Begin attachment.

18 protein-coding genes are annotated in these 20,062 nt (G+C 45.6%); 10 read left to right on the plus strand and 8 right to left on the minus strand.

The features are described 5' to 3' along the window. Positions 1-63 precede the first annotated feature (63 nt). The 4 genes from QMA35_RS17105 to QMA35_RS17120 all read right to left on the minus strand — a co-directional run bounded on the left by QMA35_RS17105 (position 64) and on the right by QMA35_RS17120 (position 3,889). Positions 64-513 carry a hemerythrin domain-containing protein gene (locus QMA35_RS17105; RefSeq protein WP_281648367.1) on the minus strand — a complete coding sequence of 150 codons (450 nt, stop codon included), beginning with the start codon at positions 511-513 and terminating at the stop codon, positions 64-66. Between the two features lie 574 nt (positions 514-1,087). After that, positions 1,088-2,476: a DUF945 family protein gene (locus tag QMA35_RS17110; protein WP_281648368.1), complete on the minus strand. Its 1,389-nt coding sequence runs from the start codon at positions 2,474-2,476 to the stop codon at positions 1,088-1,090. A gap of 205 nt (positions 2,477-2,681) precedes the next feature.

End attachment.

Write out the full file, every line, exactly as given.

18 protein-coding genes are annotated in these 20,062 nt (G+C 45.6%); 10 read left to right on the plus strand and 8 right to left on the minus strand.

The features are described 5' to 3' along the window. Positions 1-63 precede the first annotated feature (63 nt). The 4 genes from QMA35_RS17105 to QMA35_RS17120 all read right to left on the minus strand — a co-directional run bounded on the left by QMA35_RS17105 (position 64) and on the right by QMA35_RS17120 (position 3,889). Positions 64-513 carry a hemerythrin domain-containing protein gene (locus QMA35_RS17105; RefSeq protein WP_281648367.1) on the minus strand — a complete coding sequence of 150 codons (450 nt, stop codon included), beginning with the start codon at positions 511-513 and terminating at the stop codon, positions 64-66. Between the two features lie 574 nt (positions 514-1,087). After that, positions 1,088-2,476: a DUF945 family protein gene (locus tag QMA35_RS17110; protein WP_281648368.1), complete on the minus strand. Its 1,389-nt coding sequence runs from the start codon at positions 2,474-2,476 to the stop codon at positions 1,088-1,090. A gap of 205 nt (positions 2,477-2,681) precedes the next feature.